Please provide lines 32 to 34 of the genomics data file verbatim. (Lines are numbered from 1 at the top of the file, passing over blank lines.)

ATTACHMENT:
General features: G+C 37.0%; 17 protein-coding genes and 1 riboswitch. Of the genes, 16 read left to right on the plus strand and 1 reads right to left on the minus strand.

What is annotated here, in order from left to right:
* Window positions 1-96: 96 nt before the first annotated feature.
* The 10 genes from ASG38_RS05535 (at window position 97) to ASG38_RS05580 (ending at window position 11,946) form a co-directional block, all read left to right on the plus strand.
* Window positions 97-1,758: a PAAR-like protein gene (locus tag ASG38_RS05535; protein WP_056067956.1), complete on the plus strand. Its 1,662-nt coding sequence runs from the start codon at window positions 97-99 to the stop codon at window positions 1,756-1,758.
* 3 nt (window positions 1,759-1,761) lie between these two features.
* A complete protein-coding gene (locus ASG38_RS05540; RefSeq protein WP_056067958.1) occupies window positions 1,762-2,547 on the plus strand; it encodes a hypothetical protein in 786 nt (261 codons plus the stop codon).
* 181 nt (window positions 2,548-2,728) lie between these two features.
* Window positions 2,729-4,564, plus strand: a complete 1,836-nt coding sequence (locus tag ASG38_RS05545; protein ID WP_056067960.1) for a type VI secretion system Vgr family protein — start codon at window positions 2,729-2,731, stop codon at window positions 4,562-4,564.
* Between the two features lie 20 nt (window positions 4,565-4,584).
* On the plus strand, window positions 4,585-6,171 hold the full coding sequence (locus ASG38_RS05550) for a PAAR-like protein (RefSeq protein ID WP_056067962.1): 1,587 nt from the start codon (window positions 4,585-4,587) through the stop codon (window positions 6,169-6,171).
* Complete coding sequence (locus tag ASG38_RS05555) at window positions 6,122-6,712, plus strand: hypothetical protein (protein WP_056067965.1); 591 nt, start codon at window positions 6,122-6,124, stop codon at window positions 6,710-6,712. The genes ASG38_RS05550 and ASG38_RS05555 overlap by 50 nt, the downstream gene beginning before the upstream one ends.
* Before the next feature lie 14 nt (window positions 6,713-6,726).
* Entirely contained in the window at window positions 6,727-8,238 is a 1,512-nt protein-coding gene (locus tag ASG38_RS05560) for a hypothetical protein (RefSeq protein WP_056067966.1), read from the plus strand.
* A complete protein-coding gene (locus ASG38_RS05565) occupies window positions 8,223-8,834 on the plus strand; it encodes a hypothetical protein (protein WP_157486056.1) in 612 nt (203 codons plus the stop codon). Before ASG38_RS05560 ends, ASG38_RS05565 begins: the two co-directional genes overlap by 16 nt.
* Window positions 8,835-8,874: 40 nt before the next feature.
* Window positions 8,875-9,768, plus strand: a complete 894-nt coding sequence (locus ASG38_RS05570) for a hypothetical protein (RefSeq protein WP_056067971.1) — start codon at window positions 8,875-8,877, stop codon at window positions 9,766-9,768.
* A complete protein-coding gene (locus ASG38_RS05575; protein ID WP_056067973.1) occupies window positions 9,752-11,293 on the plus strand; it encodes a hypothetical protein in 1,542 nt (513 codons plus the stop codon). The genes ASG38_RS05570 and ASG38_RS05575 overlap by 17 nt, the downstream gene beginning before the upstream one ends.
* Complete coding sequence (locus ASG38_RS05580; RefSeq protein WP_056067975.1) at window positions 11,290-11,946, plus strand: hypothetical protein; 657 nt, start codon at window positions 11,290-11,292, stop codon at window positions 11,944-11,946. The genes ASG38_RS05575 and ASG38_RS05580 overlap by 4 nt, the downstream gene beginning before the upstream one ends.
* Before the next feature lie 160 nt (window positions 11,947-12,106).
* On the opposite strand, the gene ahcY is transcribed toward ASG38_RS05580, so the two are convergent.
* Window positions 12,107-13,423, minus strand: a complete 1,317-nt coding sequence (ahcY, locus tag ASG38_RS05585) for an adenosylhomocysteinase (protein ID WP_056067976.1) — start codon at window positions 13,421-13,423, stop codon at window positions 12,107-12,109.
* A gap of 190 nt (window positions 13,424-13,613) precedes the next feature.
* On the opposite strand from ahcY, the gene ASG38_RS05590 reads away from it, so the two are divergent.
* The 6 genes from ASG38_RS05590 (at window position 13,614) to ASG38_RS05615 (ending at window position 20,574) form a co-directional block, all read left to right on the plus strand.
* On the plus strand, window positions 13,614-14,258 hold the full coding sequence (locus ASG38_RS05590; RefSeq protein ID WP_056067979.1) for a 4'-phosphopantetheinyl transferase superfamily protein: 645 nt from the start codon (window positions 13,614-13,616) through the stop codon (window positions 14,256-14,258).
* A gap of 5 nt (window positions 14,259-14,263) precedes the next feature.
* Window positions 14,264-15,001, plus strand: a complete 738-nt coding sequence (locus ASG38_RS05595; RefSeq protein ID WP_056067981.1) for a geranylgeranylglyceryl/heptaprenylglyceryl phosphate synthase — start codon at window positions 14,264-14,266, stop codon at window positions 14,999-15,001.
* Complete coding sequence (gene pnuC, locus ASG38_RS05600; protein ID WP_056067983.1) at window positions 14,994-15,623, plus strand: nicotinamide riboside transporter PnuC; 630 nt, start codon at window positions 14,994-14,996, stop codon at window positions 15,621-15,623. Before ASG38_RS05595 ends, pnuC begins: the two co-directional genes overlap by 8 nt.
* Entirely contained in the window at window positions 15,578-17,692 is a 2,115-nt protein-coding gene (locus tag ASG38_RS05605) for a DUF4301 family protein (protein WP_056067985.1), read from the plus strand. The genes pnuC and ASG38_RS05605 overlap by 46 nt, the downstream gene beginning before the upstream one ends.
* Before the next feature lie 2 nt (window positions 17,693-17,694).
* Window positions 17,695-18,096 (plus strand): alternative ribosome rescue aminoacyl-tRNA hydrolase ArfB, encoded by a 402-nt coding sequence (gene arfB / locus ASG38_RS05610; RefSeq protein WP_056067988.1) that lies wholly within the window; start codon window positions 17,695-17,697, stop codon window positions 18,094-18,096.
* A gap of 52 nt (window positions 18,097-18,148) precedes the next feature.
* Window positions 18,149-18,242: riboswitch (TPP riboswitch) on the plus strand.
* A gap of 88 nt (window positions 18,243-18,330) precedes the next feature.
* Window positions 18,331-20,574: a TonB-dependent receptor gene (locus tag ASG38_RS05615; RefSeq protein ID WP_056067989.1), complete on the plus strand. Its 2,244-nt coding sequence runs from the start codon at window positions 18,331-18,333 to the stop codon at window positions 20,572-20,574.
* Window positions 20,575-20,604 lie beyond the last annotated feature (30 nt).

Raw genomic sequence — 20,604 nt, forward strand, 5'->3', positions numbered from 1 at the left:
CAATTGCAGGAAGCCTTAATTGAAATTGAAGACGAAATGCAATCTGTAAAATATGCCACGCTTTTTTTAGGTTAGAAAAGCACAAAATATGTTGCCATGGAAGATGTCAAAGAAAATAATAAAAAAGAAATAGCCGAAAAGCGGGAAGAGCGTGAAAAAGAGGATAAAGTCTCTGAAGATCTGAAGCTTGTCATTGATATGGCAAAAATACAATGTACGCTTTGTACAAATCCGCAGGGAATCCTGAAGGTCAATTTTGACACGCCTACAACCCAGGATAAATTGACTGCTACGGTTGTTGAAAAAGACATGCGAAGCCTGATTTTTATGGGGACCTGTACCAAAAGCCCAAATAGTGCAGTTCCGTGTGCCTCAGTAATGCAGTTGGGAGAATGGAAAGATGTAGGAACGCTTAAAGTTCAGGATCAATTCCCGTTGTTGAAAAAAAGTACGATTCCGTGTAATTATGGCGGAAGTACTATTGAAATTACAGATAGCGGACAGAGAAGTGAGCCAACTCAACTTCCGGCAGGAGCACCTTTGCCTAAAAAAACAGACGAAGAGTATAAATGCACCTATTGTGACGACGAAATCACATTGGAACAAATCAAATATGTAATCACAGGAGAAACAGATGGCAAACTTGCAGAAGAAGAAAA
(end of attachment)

* Window positions 17,695-18,096 (plus strand): alternative ribosome rescue aminoacyl-tRNA hydrolase ArfB, encoded by a 402-nt coding sequence (gene arfB / locus ASG38_RS05610; RefSeq protein WP_056067988.1) that lies wholly within the window; start codon window positions 17,695-17,697, stop codon window positions 18,094-18,096.
* A gap of 52 nt (window positions 18,097-18,148) precedes the next feature.
* Window positions 18,149-18,242: riboswitch (TPP riboswitch) on the plus strand.